Shrubs or moderate-sized trees , evergreen or subevergreen. Bark light brown, papery. Twigs gray, 1-2 mm diam., short velvety-tomentose, glabrate with age. Buds dark red-brown, ca. 2 mm, sparsely pubescent. Leaves: petiole to 10 mm. Leaf blade elliptic to oblong, 10-40(-90) × 10-20(-40) mm, rather thick, leathery, stiff, base rounded or minutely cordate, very rarely cuneate, margins regularly undulate-crisped, not revolute, coarsely toothed or incised with acute teeth or spinose lobes, secondary veins 5-8(-14) on each side, usually branched before passing into teeth, apex acute or obtuse, rarely rounded, spine-tipped; surfaces abaxially canescent, usually densely stellate-pubescent, and mixed with stiff, harsh, stellate hairs, often sandpapery to touch, rarely glabrate, adaxially yellowish green, glossy, usually rough and sandpapery because of minute, persistent hair bases, rarely glabrate. Acorns subsessile or on peduncle to 3 mm; cup shallowly to deeply cup-shaped or turbinate, to 8 mm deep × l3 mm wide, covering ca. 1/4 nut, margin thin, scales reddish brown, moderately tuberculate or keeled, densely gray-tomentose; nut light brown, broadly ovoid to subcylindric, to 10 × 10 mm, apex rounded to subacute, glabrous. Cotyledons distinct. Flowering spring. On dry limestone or igneous slopes, usually in oak, pinyon, and juniper woodlands, chaparral, and sometimes descending into desert vegetation; 800-2000 m; Ariz., N.Mex., Tex.; Mexico (Chihuahua and Coahuila). Numerous populations appear to be hybrid swarms between Quercus pungens and Q . vaseyana , which is sometimes treated as a variety of Q . pungens . No other evidence for a close relationship exists for these two species, and such a treatment risks erecting a polyphyletic assemblage. To the west and south within the range of Q . pungens no indication of introgression exists, and the two species are strikingly different and easily separable. I interpret the contact as secondary.
Plant: shrub; 1-2 m high, the bark light gray, somewhat flaky when older; young twigs densely woolly (rarely subglabrous), the older twigs glabrescent within about 2 years, purplish-gray to gray, more or less smooth Leaves: lobed, elliptic to oblong, 1.5-5 cm long, 0.8-4 cm wide, 1.2-2.4 times as long as wide, densely woolly below, moderately covered with hairs above (rarely subglabrous), persisting about 1 year, the lobes 2-5 per side, the sinuses reaching 25-60% of the way to the midvein; stellate hairs of lower leaf surface with 8-20 arms; apex acute, obtuse, or truncate; base acute to subcordate; petiole 1-6 mm long, sparsely to densely woolly; midvein raised to nearly flat above, prominent below; lateral veins nearly flat above, raised below; secondary veins forming a reticulate pattern, usually obscured by hairs below; blade coriaceous, lustrous above (at least beneath hairs); margin undulate, with ca. 1 undulation per lobe and adjacent sinus, the lobe-apex shortly spinescent INFLORESCENCE: staminate flowers in aments; pistillate flowers solitary or in groups on spikes, these sometimes abbreviated, each pistillate flower with a separate involucre Flowers: mostly wind-pollinated, unisexual, the perianth much reduced or absent; staminate flowers in heads or aments, the perianth greenish, the stamens 3-4; pistillate flowers usually tricarpellate, solitary or in clusters of about 3 or more, subtended individually or in groups by an involucre that develops into a woody cupule enclosing or subtending the mature fruit(s) Fruit: ACORNS 1-1.5 cm long, solitary or in pairs; cap about hemispheric, ca. 5-8 mm long, 8-12 mm wide, inner surface densely appressed pubescent, the hairs about straight; scales with thickened bases; nut-shell subglabrous within Misc: Chaparral, typically on limestone hills; 1050-1650 m (3400-5500 ft); Apr (fr. Sep-Oct) REFERENCES: Landrum, Leslie R. Fagaceae. 1994. J. Ariz. - Nev. Acad. Sci. Volume 27, 203-214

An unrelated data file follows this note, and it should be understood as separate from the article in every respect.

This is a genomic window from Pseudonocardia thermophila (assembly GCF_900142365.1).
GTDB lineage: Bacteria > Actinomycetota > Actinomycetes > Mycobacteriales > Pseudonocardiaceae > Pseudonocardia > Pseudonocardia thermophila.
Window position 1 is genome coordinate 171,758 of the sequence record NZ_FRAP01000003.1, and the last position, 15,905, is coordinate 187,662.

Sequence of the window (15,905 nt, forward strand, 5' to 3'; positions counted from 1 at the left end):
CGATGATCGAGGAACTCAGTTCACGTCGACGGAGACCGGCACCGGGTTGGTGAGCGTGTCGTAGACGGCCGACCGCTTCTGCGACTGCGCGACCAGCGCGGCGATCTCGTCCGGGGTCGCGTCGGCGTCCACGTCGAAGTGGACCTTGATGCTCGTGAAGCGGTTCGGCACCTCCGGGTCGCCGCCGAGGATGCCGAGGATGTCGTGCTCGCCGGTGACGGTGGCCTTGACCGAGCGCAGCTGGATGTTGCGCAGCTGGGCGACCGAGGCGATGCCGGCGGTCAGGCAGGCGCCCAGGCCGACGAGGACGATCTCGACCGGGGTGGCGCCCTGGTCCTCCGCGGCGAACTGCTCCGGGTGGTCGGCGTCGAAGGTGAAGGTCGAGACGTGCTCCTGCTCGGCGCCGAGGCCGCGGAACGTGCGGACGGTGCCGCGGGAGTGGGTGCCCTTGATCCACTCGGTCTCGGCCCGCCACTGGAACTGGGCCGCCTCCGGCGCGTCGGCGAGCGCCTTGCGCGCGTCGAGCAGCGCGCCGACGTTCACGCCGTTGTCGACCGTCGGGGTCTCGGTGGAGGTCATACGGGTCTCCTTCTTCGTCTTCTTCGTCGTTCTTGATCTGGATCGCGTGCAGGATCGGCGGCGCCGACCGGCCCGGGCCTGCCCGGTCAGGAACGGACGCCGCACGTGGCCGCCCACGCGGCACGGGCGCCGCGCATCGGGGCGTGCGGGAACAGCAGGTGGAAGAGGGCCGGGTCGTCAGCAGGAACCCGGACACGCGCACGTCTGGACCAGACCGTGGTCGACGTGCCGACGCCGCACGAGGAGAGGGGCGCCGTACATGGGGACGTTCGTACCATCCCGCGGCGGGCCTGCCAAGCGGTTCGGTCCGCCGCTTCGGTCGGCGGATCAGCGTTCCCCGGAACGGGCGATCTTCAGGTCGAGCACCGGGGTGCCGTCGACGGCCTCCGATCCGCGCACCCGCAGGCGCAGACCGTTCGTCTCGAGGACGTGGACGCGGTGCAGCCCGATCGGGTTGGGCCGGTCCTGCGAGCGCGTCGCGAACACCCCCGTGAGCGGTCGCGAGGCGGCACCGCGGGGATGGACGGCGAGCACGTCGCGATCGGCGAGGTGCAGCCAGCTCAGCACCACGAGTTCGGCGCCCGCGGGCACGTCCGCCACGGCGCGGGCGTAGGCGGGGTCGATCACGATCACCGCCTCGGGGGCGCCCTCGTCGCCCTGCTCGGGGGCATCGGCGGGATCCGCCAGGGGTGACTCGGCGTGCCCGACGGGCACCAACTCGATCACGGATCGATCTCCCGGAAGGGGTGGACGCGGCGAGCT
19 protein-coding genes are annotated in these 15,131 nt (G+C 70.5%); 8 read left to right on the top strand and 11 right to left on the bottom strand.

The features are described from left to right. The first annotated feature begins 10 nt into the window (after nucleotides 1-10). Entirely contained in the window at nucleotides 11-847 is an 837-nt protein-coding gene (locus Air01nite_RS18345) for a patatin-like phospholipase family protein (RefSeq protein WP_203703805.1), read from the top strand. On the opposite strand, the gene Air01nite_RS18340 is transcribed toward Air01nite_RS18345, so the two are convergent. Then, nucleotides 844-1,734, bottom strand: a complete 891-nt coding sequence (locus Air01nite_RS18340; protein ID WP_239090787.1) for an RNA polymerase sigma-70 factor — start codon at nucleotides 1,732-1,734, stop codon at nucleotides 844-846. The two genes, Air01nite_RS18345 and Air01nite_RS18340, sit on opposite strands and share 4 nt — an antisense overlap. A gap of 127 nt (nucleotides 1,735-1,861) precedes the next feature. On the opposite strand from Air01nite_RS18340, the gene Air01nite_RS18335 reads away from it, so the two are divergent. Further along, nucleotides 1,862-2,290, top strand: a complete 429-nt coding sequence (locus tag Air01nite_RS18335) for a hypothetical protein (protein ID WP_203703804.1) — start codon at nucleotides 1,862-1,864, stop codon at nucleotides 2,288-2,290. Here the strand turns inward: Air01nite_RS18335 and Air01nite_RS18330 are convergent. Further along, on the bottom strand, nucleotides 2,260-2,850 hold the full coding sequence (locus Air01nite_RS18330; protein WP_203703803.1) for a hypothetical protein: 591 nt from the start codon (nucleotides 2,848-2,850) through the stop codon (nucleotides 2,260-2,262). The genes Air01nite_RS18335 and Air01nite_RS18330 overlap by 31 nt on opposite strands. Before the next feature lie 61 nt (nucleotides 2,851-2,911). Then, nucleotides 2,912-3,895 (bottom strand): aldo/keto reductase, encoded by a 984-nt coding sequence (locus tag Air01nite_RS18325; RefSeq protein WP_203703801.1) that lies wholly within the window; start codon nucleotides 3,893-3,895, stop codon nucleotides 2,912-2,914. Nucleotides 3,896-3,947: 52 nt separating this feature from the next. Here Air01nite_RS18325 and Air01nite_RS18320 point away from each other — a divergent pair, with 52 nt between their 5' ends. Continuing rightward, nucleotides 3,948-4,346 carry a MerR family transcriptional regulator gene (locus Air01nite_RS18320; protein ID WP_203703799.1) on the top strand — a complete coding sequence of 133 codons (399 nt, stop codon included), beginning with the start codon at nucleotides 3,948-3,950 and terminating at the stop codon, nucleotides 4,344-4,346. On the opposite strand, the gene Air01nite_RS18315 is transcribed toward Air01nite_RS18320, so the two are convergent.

Landrum 1993, FNA 1997
Common Name: pungent oak Duration: Perennial Nativity: Native Lifeform: Tree General: Shrub 1-2 m high, bark light gray, flaky when older, young twigs densely woolly, rarely subglabrous, the older twigs glabrescent within about two years, purplish gray to gray, more or less smooth. Leaves: Lobed, elliptic to oblong, 1.5-5 cm long, 0.8-4 cm wide, 1.2-2.4 times as long as wide, densely woolly below, yellowish-green glossy above; persisting about 1 year, lobes 2-5 per side, each sinus reaches about a quarter to more than half way to the midvein; apex acute to truncate, base acute to subcordate, petiole 1-6 mm long, veins prominent below, blade leathery, margin undulate. Flowers: Staminate flowers with calyx 2-6 lobed, pistillate flowers with calyx adnate to ovary. Fruits: Annual maturation of acorns 1-1.5 cm long, solitary or in pairs, cap hemispheric, 5-8 mm long, 8-12 mm wide, inner surface densely appressed pubescent, hairs about straight; scales with thickened bases. Ecology: Often found on limestone soils, often in chaparral, oak, and juniper communities from 3,500-5,500 ft (1067-1676 m); flowers in spring. Distribution: s AZ, NM, s TX; south to c MEX. Notes: Generally on limestone, distinguished by being a mostly low-growing shrub, compared with the other regional oak species; light gray bark; the lobed leaves < 8 cm long with sinuous/wavy margins, sharp teeth and the dense stellate hairs below. Can be confused with Q. palmeri, but differs by having less round and more deeply-lobed leaves more low-growing, and by having more prominent leaf divisions. Ethnobotany: Unknown, but other species in the genera have many uses. Etymology: Quercus is the classical Latin word for oak, thought to be derived from Celtic quer, fine, and cuez, tree, while pungens means spiny or sharp-pointed. Synonyms: None Editor: SBuckley 2010, FSCoburn 2015